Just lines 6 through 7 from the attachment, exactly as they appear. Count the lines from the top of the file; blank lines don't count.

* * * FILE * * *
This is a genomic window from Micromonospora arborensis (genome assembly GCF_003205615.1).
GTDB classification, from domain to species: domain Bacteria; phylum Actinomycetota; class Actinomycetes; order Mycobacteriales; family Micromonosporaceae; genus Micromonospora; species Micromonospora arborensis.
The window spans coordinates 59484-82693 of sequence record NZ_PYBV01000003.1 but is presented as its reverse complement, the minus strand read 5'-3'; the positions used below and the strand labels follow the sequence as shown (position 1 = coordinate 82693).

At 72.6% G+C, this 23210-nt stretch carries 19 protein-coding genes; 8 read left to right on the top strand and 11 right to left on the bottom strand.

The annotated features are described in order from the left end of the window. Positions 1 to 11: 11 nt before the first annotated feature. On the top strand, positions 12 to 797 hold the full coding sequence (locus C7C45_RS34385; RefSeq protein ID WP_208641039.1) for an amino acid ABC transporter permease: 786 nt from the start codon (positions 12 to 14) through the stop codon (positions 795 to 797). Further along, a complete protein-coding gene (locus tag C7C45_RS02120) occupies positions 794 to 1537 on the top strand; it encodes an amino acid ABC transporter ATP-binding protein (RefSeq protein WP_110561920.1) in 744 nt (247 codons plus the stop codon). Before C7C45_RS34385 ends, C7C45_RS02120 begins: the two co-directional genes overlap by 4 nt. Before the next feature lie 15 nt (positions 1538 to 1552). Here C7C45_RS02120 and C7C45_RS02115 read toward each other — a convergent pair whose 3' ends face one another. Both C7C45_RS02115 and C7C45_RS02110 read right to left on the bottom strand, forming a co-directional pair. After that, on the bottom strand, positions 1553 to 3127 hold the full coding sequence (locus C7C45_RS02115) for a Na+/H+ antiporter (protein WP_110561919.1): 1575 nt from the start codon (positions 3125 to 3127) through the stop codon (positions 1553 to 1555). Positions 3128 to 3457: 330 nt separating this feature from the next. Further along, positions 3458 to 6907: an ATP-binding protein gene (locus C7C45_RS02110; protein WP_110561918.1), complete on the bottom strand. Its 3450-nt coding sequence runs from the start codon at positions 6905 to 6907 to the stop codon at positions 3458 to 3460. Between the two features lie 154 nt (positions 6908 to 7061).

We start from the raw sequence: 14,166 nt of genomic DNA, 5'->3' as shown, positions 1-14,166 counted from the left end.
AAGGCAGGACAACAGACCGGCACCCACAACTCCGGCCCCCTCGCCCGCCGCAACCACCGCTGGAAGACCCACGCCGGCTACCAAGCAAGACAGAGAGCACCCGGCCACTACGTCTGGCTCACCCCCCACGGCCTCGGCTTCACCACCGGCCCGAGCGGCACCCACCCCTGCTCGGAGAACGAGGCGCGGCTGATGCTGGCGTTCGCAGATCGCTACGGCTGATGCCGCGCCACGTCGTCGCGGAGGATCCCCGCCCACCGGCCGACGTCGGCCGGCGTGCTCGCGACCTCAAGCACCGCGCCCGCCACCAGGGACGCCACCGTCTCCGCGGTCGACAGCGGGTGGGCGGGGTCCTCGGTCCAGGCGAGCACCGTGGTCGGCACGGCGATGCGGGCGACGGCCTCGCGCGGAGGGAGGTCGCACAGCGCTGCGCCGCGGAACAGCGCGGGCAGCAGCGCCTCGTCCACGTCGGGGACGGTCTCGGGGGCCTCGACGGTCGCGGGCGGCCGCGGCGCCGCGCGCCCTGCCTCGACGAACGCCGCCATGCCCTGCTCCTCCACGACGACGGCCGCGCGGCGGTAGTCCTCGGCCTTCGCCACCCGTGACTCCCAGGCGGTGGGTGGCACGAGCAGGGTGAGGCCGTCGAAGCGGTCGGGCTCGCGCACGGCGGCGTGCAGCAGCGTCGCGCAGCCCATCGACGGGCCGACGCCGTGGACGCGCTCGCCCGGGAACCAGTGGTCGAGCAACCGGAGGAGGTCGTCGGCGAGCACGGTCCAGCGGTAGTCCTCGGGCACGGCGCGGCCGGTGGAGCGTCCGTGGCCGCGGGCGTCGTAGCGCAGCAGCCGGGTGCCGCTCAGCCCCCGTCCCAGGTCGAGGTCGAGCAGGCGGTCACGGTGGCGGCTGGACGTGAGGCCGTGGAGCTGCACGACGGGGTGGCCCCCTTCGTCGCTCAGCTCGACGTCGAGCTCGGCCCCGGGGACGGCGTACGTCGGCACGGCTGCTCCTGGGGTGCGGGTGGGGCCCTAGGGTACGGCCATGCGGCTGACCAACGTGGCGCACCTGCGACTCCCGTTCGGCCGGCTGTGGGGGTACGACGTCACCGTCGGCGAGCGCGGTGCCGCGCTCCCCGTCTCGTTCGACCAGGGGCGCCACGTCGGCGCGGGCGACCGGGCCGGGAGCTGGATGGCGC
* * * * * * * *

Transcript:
We start from the raw sequence: 14,166 nt of genomic DNA, 5'->3' as shown, positions 1-14,166 counted from the left end.
AAGGCAGGACAACAGACCGGCACCCACAACTCCGGCCCCCTCGCCCGCCGCAACCACCGCTGGAAGACCCACGCCGGCTACCAAGCAAGACAGAGAGCACCCGGCCACTACGTCTGGCTCACCCCCCACGGCCTCGGCTTCACCACCGGCCCGAGCGGCACCCACCCCTGCTCGGAGAACGAGGCGCGGCTGATGCTGGCGTTCGCAGATCGCTACGGCTGATGCCGCGCCACGTCGTCGCGGAGGATCCCCGCCCACCGGCCGACGTCGGCCGGCGTGCTCGCGACCTCAAGCACCGCGCCCGCCACCAGGGACGCCACCGTCTCCGCGGTCGACAGCGGGTGGGCGGGGTCCTCGGTCCAGGCGAGCACCGTGGTCGGCACGGCGATGCGGGCGACGGCCTCGCGCGGAGGGAGGTCGCACAGCGCTGCGCCGCGGAACAGCGCGGGCAGCAGCGCCTCGTCCACGTCGGGGACGGTCTCGGGGGCCTCGACGGTCGCGGGCGGCCGCGGCGCCGCGCGCCCTGCCTCGACGAACGCCGCCATGCCCTGCTCCTCCACGACGACGGCCGCGCGGCGGTAGTCCTCGGCCTTCGCCACCCGTGACTCCCAGGCGGTGGGTGGCACGAGCAGGGTGAGGCCGTCGAAGCGGTCGGGCTCGCGCACGGCGGCGTGCAGCAGCGTCGCGCAGCCCATCGACGGGCCGACGCCGTGGACGCGCTCGCCCGGGAACCAGTGGTCGAGCAACCGGAGGAGGTCGTCGGCGAGCACGGTCCAGCGGTAGTCCTCGGGCACGGCGCGGCCGGTGGAGCGTCCGTGGCCGCGGGCGTCGTAGCGCAGCAGCCGGGTGCCGCTCAGCCCCCGTCCCAGGTCGAGGTCGAGCAGGCGGTCACGGTGGCGGCTGGACGTGAGGCCGTGGAGCTGCACGACGGGGTGGCCCCCTTCGTCGCTCAGCTCGACGTCGAGCTCGGCCCCGGGGACGGCGTACGTCGGCACGGCTGCTCCTGGGGTGCGGGTGGGGCCCTAGGGTACGGCCATGCGGCTGACCAACGTGGCGCACCTGCGACTCCCGTTCGGCCGGCTGTGGGGGTACGACGTCACCGTCGGCGAGCGCGGTGCCGCGCTCCCCGTCTCGTTCGACCAGGGGCGCCACGTCGGCGCGGGCGACCGGGCCGGGAGCTGGATGGCGC